By Mike McMahon
---- — NORTH ANDOVER — The previous weight room at Merrimack College’s Volpe Athletic Complex was so small, now that it’s no longer needed, it has returned to it’s original intent: quite literally, it’s a storage closet.
Last week, the college christened a new 5,000-square-foot facility as part of an expansion that includes a second ice rink, a new entrance and a new sports medicine facility.
The new strength facility is perhaps the crown jewel, though, and a virtual playground for Director of Strength and Conditioning Mike Kamal, who is joined by his assistant director, Jim McGuire.
“With the size of this facility, now we have the ability to train all teams, minus football, as one group,” said Kamal. “ The importance of team training is as much psychological as it is physical. Athletes need like-minded athletes to push themselves past the point of what they believe possible. The training environment, with proper attitude and great effort, has the ability to allow anyone to accomplish and attain results that they could never fathom.”
In Merrimack’s old facilities teams struggled to fit inside the tiny quarters, which were placed oddly in the middle of the complex’s lobby. Oftentimes athletes would be spilling out into the lobby for workouts while fans were entering for games.
The previous facility had four half racks and one set of dumbells. This new home has 10 sets of half racks and custom engraved dumbells with Merrimack’s logo. It also includes three air-compressor units and drive sleds.
“Pretty much everything in the room has been completely updated,” Kamal said. “The Olympic bars, engraved equipment and custom equipment will do wonders to promote us. The wall pads (emblazoned with Merrimack’s logo), really bring out the room from an imaging standpoint.”
Along with state-of-the-art weight equipment, the facility also houses a 35-yard turf field.
“That allows us to do our speed, agility, and conditioning right where we train,” Kamal said. “In the past, we struggled to gain access to the basketball court, turf field or any grass field and would fall back into the lobby to do so. The size of the weight room allows us to train as an entire team where before half of the teams here had to be broken up into multiple groups throughout the day.”
“On top of that, to support the athletic department, we view and foresee hosting recruiting visits, clinics, and presentations in the facility.”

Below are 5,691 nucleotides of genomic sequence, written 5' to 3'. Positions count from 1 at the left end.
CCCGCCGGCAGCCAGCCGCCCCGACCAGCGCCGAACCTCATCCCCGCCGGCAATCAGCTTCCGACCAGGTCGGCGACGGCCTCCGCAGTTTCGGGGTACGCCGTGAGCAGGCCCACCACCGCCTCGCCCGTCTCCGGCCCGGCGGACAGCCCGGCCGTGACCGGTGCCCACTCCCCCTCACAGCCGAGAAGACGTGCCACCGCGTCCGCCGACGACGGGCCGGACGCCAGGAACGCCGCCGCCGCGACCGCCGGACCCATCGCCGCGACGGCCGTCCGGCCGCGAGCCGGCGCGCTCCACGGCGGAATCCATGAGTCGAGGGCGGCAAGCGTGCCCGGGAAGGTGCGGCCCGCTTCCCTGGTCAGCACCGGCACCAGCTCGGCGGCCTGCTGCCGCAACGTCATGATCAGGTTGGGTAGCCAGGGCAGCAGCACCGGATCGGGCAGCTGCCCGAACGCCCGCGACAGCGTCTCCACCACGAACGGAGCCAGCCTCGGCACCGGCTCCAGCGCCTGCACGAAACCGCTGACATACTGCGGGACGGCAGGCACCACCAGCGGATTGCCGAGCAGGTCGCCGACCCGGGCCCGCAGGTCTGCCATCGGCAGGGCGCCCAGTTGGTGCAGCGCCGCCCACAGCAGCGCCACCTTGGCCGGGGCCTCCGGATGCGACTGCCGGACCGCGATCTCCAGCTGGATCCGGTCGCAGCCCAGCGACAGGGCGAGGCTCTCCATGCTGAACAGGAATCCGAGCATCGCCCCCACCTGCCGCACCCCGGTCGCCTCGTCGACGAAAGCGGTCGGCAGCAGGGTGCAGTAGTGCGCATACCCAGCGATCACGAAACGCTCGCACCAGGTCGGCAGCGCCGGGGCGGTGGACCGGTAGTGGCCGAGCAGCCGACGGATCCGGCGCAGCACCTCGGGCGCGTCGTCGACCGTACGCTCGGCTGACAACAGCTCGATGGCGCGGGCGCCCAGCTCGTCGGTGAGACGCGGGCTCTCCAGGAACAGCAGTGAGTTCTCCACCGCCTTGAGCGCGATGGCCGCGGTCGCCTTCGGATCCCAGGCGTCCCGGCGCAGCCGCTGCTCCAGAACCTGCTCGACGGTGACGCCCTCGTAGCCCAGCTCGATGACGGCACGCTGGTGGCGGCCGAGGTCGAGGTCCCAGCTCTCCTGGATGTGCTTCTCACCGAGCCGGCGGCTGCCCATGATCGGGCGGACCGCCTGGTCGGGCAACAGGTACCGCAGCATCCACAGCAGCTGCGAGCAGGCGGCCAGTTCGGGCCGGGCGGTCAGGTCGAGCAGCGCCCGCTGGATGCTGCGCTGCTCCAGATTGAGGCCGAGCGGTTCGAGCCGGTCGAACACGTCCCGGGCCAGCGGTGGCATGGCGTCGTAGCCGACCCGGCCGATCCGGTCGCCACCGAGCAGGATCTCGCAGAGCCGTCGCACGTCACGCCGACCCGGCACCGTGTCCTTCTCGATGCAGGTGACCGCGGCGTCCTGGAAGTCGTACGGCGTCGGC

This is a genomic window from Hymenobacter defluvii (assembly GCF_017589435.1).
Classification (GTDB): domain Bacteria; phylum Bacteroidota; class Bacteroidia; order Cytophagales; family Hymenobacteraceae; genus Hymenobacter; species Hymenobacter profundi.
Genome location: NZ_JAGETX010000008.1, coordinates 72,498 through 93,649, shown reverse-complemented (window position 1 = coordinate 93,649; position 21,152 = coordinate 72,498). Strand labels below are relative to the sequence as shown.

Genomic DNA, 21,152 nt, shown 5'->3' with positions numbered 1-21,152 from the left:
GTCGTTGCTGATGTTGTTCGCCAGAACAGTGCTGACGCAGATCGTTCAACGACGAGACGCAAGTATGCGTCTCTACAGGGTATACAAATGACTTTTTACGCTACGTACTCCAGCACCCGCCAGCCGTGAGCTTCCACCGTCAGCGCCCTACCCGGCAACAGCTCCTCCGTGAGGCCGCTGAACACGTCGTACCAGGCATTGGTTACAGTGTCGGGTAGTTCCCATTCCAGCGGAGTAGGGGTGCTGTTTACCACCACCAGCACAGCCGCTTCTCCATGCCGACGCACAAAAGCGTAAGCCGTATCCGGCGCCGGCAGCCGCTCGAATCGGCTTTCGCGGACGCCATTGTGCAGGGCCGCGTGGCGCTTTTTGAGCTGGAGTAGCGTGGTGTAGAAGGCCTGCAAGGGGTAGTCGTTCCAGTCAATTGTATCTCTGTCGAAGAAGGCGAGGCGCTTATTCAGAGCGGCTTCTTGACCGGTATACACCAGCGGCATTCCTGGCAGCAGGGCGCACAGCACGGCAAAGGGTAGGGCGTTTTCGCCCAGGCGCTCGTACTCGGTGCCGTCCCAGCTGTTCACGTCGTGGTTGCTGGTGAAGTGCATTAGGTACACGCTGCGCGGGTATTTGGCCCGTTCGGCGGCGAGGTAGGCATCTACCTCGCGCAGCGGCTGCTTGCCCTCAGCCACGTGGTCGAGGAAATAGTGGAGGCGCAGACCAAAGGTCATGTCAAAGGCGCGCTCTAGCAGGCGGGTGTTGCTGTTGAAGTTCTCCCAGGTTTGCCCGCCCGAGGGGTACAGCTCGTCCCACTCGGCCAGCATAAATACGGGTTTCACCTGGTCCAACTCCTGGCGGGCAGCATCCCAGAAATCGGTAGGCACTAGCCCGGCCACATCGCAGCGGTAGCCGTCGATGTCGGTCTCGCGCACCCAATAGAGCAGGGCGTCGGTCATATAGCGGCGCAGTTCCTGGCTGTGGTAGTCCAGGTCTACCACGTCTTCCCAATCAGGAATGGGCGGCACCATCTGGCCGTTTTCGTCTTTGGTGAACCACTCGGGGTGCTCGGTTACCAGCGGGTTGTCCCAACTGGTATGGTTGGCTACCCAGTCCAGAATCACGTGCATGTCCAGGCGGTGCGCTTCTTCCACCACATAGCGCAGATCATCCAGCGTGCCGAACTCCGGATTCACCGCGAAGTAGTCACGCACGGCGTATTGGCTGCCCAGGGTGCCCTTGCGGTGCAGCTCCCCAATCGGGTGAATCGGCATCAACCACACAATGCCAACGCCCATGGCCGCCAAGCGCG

Strength and Conditioning has become an integral part of an athlete’s performance and maintenance. It’s as much about building strength and endurance as it is preventing, and recovering, from injury.
If done right, the new equipment and training provided by coaches can help prevent major injuries.
“We stand by our mission statement,” Kamal said.
That statement reads: “The Mission of Merrimack Strength and Conditioning is to physically and mentally prepare the athletes for the rigors of collegiate athletics. This is done through the implementation of professionally designed, scientifically sound training programs to reduce injury and improve performance. The mission can be summed up using the following three goals: 1) Reduce the risk of injury; 2) Improve athletic performance; 3) Optimize team success.”
The program isn’t just about adding as much muscle mass as possible. It’s even more so about working an athlete’s joints along with making sure their balance and flexibility, along with nutrition, are all up to par.
There’s also no arguing Merrimack’s success since Kamal came on board. Now entering his seventh season with the Warriors, the entire program has been one of the most successful in all of Division 2 along with Division 1 hockey reaching its highest success as a D-1 program.
Last year was perhaps the high mark, with five teams winning conference titles in the Northeast-10.
Kamal is also responsible for bringing the highly-acclaimed “Judgement Day” program to Merrimack athletics.
The disciple of strength-and-conditioning legend Mike Boyle — Kamal received his masters degree from Springfield College and interned for Boyle — he was at Bucknell and the University of Iowa football programs before joining the Warriors.
“If we are training our athletes properly, done to every detail that we are sticklers for, we believe that those three goals are all interchangeable and we directly focus on them all simultaneously,” he said.
With modest resources, to say the least, Kamal’s staff has garnered impressive results. Just think of what can be done now.